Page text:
An excellent article in Wired article points out a rather complicated trend: Placebo effects seem to be increasing. Placebo effect vary with location of trial, observers, and involvement: Pain killers work less well for Alzheimer patients because they can’t anticipate the treatment and mobilize their dopamine, for instance.
In other words, the placebo effect is real, physical and not self-delusion. If that is the case, it can be used in hybrid healing strategies. All well and good – so why is it rising? One reason may be the geographic expansion of trials:
The contractors that manage trials for Big Pharma have moved aggressively into Africa, India, China, and the former Soviet Union. In these places, however, cultural dynamics can boost the placebo response in other ways. Doctors in these countries are paid to fill up trial rosters quickly, which may motivate them to recruit patients with milder forms of illness that yield more readily to placebo treatment. Furthermore, a patient’s hope of getting better and expectation of expert care—the primary placebo triggers in the brain—are particularly acute in societies where volunteers are clamoring to gain access to the most basic forms of medicine. "The quality of care that placebo patients get in trials is far superior to the best insurance you get in America," says psychiatrist Arif Khan, principal investigator in hundreds of trials for companies like Pfizer and Bristol-Myers Squibb. "It’s basically luxury care."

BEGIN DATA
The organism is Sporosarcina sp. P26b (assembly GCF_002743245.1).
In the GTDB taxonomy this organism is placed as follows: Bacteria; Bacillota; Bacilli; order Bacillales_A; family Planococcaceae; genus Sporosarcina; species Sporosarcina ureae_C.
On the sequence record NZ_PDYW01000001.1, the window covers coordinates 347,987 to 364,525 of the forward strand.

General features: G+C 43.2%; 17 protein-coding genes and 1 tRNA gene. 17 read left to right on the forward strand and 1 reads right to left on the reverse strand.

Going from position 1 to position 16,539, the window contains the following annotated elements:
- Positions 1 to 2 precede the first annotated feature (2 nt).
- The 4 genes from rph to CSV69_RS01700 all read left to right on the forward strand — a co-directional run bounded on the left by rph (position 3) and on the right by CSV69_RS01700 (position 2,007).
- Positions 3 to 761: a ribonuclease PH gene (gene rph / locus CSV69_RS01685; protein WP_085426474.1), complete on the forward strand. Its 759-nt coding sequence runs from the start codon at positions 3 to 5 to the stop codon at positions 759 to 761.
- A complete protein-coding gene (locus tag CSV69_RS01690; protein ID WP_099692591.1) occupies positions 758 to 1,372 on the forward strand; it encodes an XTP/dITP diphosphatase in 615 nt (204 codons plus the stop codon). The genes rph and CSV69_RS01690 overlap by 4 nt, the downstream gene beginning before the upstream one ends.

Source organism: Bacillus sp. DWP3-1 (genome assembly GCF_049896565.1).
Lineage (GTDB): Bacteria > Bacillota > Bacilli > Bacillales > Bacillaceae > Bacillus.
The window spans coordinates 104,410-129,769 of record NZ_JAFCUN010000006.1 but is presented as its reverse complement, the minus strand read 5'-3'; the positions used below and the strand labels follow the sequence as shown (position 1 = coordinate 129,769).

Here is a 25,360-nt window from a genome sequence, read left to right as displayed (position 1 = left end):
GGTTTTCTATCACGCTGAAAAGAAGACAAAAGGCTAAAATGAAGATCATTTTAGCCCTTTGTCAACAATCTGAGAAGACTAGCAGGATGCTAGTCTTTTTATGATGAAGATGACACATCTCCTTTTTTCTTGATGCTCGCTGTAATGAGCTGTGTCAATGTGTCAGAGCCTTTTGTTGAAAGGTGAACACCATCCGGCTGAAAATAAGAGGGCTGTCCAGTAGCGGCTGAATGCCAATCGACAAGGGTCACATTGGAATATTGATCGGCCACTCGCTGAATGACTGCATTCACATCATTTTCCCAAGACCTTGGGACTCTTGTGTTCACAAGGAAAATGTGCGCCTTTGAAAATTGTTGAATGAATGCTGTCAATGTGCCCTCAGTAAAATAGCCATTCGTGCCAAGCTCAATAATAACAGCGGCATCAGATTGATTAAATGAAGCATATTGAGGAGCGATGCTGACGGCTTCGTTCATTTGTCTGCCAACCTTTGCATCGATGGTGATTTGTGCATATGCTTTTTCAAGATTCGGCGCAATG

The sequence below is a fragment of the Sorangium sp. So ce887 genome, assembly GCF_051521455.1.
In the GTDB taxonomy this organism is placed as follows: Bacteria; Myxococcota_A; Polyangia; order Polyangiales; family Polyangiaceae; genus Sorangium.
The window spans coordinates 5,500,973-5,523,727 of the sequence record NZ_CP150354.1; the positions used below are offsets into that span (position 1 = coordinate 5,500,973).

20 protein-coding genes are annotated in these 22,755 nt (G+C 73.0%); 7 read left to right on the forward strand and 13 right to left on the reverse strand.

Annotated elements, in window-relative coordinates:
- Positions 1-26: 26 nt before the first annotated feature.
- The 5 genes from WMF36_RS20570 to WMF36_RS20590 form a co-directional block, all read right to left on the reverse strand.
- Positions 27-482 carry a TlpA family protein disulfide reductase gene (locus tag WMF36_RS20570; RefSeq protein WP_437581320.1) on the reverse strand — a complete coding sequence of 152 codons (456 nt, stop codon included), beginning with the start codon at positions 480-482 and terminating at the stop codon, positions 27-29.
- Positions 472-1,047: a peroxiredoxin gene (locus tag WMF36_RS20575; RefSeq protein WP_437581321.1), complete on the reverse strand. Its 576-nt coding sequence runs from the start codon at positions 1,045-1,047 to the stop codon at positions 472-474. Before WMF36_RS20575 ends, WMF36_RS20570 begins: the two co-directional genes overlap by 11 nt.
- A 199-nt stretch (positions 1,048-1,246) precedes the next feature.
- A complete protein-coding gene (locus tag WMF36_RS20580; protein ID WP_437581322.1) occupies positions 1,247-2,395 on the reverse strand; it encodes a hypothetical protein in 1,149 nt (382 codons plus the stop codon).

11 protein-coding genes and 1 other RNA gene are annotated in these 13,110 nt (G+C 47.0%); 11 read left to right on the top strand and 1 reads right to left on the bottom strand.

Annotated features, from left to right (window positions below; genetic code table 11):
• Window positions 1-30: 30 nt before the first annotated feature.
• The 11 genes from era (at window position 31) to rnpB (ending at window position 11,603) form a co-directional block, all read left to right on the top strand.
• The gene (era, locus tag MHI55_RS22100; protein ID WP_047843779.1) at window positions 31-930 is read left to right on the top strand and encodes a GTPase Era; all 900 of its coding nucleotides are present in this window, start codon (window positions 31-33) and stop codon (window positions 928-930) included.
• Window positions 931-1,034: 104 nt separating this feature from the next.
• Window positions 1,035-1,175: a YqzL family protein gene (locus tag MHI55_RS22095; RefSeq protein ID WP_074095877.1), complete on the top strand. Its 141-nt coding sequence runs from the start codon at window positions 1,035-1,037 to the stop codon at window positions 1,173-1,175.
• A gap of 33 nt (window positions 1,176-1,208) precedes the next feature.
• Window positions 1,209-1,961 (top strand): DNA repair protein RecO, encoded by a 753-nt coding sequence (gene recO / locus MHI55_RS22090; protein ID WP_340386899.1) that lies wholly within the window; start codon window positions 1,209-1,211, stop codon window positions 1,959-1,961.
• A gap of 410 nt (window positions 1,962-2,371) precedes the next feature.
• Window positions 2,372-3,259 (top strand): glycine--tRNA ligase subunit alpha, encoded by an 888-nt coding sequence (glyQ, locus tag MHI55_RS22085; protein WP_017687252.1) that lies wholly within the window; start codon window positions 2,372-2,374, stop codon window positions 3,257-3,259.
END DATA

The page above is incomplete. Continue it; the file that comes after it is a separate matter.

Another reason – which I think is a challenge to pharma in general – is that we are beginning to exhaust the one-factor solution maladies. Most illnesses with clear symptoms and known causes are now fixed, and what remains are those that are complicated, either because the symptoms are the same as many other things, or because they are caused by interactions between many factors and it is very difficult to establish causality. (Much like, in the airline industry, plane crashes tend to be caused by complicated, multi-factor coincidences rather than banal errors, which have largely disappeared.)
The answer lies in better control of experiments (e.g., drug administration without the patient knowing it) and in massive and collaborative data analysis, as the industry now seems to be moving towards. And, perhaps, in the recognition that health care provision is an exercise not only in having the requisite tools and techniques, but also knowing how to combine them so that the sum is bigger than the parts.